# Symbols in the equation relating work, force, and distance moved

1. Oct 15, 2012

### Dr Moriarty

I have been taught that work = force x distance moved in direction of force, or

W=Fd

However, should this not be W=Fs, as what is really meant is displacement (s), not distance (d)?

Thank you - I sense that this is something the real Dr Moriarty would have known....

2. Oct 15, 2012

### lendav_rott

If you move in a circular trajectory on your bicycle. Do you mean to say that the total energy you have spent is 0?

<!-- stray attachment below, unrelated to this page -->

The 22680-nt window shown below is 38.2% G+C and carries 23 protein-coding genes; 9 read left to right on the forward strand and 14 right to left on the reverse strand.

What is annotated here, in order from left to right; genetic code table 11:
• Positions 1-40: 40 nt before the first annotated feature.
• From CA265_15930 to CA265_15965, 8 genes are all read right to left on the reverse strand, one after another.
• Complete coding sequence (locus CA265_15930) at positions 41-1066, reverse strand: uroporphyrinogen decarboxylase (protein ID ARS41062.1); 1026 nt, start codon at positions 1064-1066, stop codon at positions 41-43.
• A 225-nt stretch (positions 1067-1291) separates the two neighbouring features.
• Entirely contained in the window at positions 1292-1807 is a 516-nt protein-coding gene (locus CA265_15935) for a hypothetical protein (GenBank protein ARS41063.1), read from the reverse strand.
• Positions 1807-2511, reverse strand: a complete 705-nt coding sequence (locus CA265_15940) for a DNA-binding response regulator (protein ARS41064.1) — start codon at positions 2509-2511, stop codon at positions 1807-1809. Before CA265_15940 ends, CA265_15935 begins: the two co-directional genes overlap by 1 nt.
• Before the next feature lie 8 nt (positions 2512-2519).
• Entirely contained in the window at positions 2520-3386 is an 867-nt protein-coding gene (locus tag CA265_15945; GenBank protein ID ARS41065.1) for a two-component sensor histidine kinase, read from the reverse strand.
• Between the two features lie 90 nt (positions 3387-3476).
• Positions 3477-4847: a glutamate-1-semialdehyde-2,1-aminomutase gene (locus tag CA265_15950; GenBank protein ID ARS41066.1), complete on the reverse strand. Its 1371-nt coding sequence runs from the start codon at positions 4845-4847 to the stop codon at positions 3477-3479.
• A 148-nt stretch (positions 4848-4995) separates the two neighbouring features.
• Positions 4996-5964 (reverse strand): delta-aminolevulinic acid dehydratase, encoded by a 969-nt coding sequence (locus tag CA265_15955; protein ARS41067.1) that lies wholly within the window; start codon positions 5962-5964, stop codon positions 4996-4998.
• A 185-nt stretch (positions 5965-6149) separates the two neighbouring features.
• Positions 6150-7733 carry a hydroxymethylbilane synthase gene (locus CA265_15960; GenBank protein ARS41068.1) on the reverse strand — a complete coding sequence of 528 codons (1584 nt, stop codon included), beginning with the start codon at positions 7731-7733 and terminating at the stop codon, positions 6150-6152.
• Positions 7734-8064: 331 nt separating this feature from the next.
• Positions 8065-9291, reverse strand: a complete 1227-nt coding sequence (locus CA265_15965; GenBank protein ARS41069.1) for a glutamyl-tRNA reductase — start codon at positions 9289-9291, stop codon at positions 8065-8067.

I have been taught that A = Fs aswell, s is the distance travelled by the influence of the Force, so it would make no sense if the summarum is 0.

3. Oct 15, 2012

### Dr Moriarty

My question is less about the actual physics, and more about the convention - it seems to me that writing W=Fd is inaccurate, as d represents distance, not displacement (s).

4. Oct 15, 2012

### tiny-tim

Welcome to PF!

Hi Dr Moriarty! Welcome to PF!
The correct equation is W = ∫ F · ds

(since neither the force nor the direction of motion need be constant).

W = Fd is just a simplification which applies in some circumstances.